Soldier in Therapy

Veterans Disability for Sleep Apnea

Legally reviewed by Brendan Garcia , Owner and Lead Attorney

Military service can cause a veteran to develop sleep apnea, exposing them to a number of other health issues. The VA provides disability benefits to vets with service-related sleep apnea.


  • Given the number of service-related conditions that are associated with sleep disorders, a significant number of veterans are eligible for VA sleep apnea ratings.
  • Symptoms of sleep apnea include snoring, fatigue, moodiness, and frequent episodes of oxygen deprivation during sleep.
  • Veterans who disagree with their VA sleep apnea rating can seek an appeal with a Supplemental Claim, Higher Level Review, or the Board of Veterans’ Appeals.
  • VA-accredited veterans disability claims attorneys have the skills to help veterans with service-related sleep apnea secure disability benefits.

Understanding Your VA Sleep Apnea Rating

If you developed sleep apnea during the course of your military service, you may be entitled to sleep apnea VA disability benefits. Unfortunately, there are several roadblocks that prevent a veteran from winning their case and securing the benefits they deserve.

At VetLaw, we work alongside veterans to navigate the claim process. This includes helping them improve their sleep apnea VA rating and successfully appeal an unfair denial of their case.

To learn more about how we can help, consider contacting our office today or call (855) 964-1925 to schedule a free consultation. We look forward to hearing from you and helping you get started on filing a compelling appeal for a fair VA sleep apnea rating and disability benefits.

What Are the Signs and Symptoms of Sleep Apnea?

Sleep apnea is a disorder that causes breathing disturbances while you sleep. Oftentimes, people with sleep apnea repeatedly stop and start breathing during their rest, causing them to wake up continuously throughout the night. This prevents healthy and restful sleep, impacting other aspects of the person’s health and well-being.

There are three major types of sleep apnea, which include:

  • Obstructive sleep apnea: the most common form of the disorder, which causes the throat muscles to relax and prevent the flow of air into the lungs.
  • Central sleep apnea: occurs when the brain does not communicate properly with the muscles that control breathing.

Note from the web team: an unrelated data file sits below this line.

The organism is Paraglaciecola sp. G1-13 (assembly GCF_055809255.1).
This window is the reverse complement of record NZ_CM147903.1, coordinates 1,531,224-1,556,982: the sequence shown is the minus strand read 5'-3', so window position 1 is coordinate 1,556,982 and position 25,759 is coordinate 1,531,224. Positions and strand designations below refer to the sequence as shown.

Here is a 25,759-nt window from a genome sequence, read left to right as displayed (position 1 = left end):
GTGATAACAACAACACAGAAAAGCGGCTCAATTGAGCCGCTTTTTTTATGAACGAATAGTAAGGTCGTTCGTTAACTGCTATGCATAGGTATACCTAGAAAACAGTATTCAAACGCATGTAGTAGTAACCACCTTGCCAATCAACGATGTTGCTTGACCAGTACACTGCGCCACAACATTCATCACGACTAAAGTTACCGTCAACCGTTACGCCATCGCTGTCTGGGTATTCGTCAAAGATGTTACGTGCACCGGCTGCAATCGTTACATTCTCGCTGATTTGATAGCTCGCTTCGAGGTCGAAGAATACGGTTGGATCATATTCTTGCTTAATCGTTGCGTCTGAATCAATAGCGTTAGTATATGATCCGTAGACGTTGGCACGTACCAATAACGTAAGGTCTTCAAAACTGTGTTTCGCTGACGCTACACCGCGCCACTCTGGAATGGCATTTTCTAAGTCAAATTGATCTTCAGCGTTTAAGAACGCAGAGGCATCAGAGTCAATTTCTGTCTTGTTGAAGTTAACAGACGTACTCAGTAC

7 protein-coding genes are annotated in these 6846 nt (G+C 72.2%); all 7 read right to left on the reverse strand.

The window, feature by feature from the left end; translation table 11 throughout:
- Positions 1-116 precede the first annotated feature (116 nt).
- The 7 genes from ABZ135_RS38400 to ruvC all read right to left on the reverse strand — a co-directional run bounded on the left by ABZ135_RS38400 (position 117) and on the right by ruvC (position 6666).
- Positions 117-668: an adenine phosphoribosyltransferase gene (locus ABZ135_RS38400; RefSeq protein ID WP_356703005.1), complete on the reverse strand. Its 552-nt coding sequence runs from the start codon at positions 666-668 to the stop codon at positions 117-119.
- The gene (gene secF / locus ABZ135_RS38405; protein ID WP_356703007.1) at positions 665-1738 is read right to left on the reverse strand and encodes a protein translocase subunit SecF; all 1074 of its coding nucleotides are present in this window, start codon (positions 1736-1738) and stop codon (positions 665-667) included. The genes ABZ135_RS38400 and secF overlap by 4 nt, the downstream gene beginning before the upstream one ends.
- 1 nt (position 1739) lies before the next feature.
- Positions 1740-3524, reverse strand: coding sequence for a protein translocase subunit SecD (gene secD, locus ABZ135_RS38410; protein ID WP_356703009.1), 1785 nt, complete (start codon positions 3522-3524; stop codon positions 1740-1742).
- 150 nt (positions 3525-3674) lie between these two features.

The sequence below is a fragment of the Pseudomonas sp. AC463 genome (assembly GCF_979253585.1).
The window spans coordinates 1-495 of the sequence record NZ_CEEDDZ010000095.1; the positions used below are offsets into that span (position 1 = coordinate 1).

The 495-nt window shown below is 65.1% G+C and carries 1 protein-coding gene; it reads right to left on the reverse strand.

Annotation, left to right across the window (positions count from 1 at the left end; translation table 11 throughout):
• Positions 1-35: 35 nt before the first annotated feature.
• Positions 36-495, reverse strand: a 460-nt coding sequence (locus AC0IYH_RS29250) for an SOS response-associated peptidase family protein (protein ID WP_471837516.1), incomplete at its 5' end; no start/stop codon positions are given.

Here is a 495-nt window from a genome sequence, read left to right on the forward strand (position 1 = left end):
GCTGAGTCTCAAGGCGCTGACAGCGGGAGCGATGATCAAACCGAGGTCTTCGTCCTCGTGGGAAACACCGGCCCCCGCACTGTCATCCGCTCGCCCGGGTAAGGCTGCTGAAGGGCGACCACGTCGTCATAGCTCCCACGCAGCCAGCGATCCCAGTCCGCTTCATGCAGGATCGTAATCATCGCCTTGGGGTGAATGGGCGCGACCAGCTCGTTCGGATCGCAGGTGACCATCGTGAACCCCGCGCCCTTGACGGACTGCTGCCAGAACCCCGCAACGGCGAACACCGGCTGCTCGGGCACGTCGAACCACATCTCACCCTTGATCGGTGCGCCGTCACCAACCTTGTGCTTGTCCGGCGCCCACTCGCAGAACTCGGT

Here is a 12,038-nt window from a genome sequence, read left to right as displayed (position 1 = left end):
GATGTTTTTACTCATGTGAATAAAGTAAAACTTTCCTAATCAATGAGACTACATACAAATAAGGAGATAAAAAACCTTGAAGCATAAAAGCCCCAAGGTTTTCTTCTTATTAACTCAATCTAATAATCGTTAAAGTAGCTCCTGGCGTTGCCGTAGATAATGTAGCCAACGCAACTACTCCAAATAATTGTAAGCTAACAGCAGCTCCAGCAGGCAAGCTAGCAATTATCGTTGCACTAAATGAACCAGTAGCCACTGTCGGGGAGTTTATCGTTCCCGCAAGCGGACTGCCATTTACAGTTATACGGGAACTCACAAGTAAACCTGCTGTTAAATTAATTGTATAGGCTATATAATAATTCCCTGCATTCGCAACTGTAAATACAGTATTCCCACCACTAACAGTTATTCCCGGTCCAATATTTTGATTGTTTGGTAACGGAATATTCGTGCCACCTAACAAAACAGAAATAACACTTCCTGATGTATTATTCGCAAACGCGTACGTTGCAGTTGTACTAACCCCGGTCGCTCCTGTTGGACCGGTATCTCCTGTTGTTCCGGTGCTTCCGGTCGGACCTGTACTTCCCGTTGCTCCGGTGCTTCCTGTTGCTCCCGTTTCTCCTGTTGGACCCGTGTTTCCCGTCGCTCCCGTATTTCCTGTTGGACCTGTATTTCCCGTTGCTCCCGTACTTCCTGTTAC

• Treatment-emergent sleep apnea: a highly complex form of sleep apnea, a person with this form of the disorder will suffer from persistent occurrences of central sleep apnea during their treatment for obstructive sleep apnea.

Signs of Sleep Apnea in Veterans

Symptoms of sleep apnea vary from person to person. Generally, some of the most common symptoms of this sleep disorder include the following:

  • Snoring
  • Tiredness during the day
  • Prolonged pauses in breathing
  • Irritability and mood changes
  • Issues with memory or concentration
  • Headaches in the morning
  • Waking during the night and gasping or choking

Sleep apnea can be a very serious condition, and the severity of the disorder will depend on a variety of factors. The effects of sleep apnea can include secondary medical problems, mental health issues, and consequences for a veteran’s career. There are certain risk factors associated with sleep apnea, such as high blood pressure, older age, body weight, and asthma, that may make a veteran more likely to develop sleep apnea.

The disorder is also much more common in men, but the risk of sleep apnea increases in women after menopause. Due to the seriousness of this condition, standards have been established to determine whether a person can receive sleep apnea VA disability benefits.

Does the VA Consider Sleep Apnea to Be a Disability?

The VA considers obstructive sleep apnea and central sleep apnea to be disabilities. You can claim sleep apnea as your primary condition if you can prove that your condition developed as a result of your military service, or if your symptoms worsened due to your service.

Establishing this connection, called a nexus, can be difficult, requiring a great deal of evidence and documentation. It is also possible to connect sleep apnea on a secondary basis.

This means that you suffer from a primary condition, like asthma, diabetes, or chronic rhinitis – and your sleep apnea is a residual effect. This is a common strategy for veterans who wish to claim sleep apnea as a disability, as this disorder is often linked to another health condition.

What Is the VA Rating for Sleep Apnea?

​​The VA rating for sleep apnea depends largely on the severity of the condition and the symptoms that a person experiences. The VA rates sleep apnea using 38 C.F.R. § 4.97. Under Diagnostic Code 6847, the sleep apnea VA rating is assigned as follows:

  • 0% for individuals who suffer from a documented breathing disorder but are asymptomatic
  • 30% for those who suffer from persistent tiredness during the daytime (daytime hypersomnolence)
  • 50% for veterans who require the use of a breathing assistance device like a CPAP machine
  • 100% for individuals who experience chronic respiratory failure or those who require tracheostomy

What Can You Do If Your VA Claim for Sleep Apnea Is Denied?